In one section on creative thinking in 'Knowledge and Information' - just after being quite negative about multiple choice exams, something I've reflected on before, (here) and (here) - he poses a couple of challenges. One of these challenges was the basis for the Creative Thinking Challenge I posed.
Go read the comments to the above challenge to see the different approaches - I give a brief view on the approaches later in this post.
My approach was to adapt the "Gauss method" and apply it to even numbers. After experimenting a little I was able to see the pattern for even numbers. So, my approach to the problem...
First listing the two rows, one in ascending and the other in descending order:-
2 4 6 ... 298 300
300 298 296 ... 4 2
finding the pair sums (300 + 2, 298 + 4, etc) all summing to 302, noting that there are 150 such pairs and that the sum will be double the required amount, so I must divide by 2. Giving
(302/2) * 150 = 151 * 150
As for the mental arithmetic, well I took 15*15 to equal 225, then added a couple of zeros (one for each one I'd removed from 150*150 - ie divided by 100 before, so I must multiply by 100 afterwards), giving 22500, then I must add the final 150 (to get to 151*150) giving 22650.
(we all know our 15-times table right?
I, for some reason, know it's 225, but doing it long-hand in your head (?) would be 15*10 = 150 + 10*5 = 200 + 5*5 = 225)
This method is the so-called Gauss 'trick' or method.
The Gauss Method?
I saw a suggestion (on twitter I think) that this was the famous Gauss problem, a problem that he is supposed to have solved as a school child.
I found a reference that apparently shows the first known solution to this type of problem was presented by Alcuin of York; a translation from the Latin of the problem and solution are (here) - it's the one about the doves on ladders!
The Challenge Answers
Firstly, many thanks to those that took up the challenge and were willing to submit their answers! It was really interesting to see the different trains of thoughts. There were some different and inventive solutions - and that's what it's all about.
The first effort came from Trevor Wolter. I think he took the approach that I would've taken if I hadn't known the 'trick'. He wrote out a few observations, looked for a pattern, came up with a hypothesis and presented it. Right answer!
The next entry from anonymous either knew about the formula for arithmetic progressions or looked it up. He/she then presented the modified version. I assume they tried it out. There is potential for mis-interpretation in the formula though - the 'n' value must be the highest even value in the series. If I'd said add up the even numbers from 1 to 301, there would be some pre-filtering needed.
Next up was Timothy Western, who presented a simple logic case and then did the actual calculation with the aid of excel. Short and sweet - right answer!
Abe Heward gave a close rendition of the "Alcuin of York" method. Creative thinking and right answer!
It looked like the arithmetic progression angle was the basis for Stefan Kläner's answer. Right answer!
The "Alcuin" approach was in use by Ruud Cox - well demonstrated steps and the right answer!
The arithmetic progression approach was used by utahkay. Right answer!
Finally, Parimala Shankaraiah gave a detailed walk-through of the initial observations, spotting patterns, following a hunch about arithmetic progressions, looking that up, modifying the formula, trying that out and matching with the observation to present the final hypothesis. Good analysis, research and explanation. Right answer!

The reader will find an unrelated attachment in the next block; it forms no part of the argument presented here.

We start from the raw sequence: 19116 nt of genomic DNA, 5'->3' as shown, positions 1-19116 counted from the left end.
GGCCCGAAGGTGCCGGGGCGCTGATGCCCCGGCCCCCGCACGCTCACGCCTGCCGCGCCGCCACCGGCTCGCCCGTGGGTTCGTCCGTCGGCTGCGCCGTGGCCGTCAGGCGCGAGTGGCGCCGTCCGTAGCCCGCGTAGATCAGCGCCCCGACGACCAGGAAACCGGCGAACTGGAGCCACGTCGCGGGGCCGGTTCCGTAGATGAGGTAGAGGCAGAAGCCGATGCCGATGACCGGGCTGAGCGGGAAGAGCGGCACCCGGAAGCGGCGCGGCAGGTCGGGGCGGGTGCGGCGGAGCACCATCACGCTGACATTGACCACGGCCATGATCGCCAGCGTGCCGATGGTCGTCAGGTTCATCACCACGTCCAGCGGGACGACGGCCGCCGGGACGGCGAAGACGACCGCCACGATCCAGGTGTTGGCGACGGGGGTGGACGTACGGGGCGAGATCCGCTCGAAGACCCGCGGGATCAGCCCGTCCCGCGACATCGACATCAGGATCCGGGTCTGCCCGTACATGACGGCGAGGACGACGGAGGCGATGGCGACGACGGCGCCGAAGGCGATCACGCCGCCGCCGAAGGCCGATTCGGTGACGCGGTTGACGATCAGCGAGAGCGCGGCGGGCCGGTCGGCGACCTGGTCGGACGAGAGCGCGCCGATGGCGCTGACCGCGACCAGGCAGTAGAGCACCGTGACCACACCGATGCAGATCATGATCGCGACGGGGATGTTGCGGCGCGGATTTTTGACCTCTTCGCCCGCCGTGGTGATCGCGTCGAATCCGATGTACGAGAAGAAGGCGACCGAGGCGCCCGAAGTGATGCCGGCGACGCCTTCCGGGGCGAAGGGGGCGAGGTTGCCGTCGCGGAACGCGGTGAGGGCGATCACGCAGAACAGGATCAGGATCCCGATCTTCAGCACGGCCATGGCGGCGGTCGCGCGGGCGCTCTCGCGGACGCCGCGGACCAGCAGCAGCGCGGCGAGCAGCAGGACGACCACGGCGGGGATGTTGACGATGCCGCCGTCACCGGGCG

What's interesting about these answers is that there are different methods of approaching and solving the problem - there are no right or wrong approaches. I found this problem intriguing purely from the "creative thinking" or angle - this is something that can be practised, to add as another tool in the testing toolbox. Something I'm going to explore more.
Another good point about showing your thinking is that it's a natural step for writing bug reports. So I reckon a lot of the answerers can write bug reports with enough detail.
The book is part complaint on the current state of thinking, part re-hash of previous work and part self-promotion. A fairly ok read but I do have quite a few niggles with it. The book has had mixed reviews - although I read it quite avidly, which is slightly unusual for me!
There is a repeating statement through the work: Good but not enough. After a while it grates a bit. I understand his point and perhaps the continued repetition is the "drilling it home" method, but I'm not always receptive to those types of approaches.
The book gives short summaries of his previous work on Lateral Thinking, Six Thinking Hats and Six Value Medals. The summaries are fairly superficial - in theory not enough for someone to pick up and use in depth, although not impossible to grasp and use at some basic level.
Another niggle I have with the book is the lack of references or bibliography. De Bono states that this is because all his ideas are his own - however he uses Gödel's theorem to state a point about perception without referencing the theorem. Some references and bibliography would be nice, otherwise it just comes across as opinions without the back-up.
There are some reasonable points made, but when they're not backed up by references to the source material the reader has reached a dead-end in this book (if he wants to dig deeper into the source material).
I haven't read any previous De Bono work - I'll probably delve into the Lateral Thinking work at some point, but for now I have some pointers.
More on some creative thinking reflections connected to this book in another post.
Getting inspired about creative thinking for testing?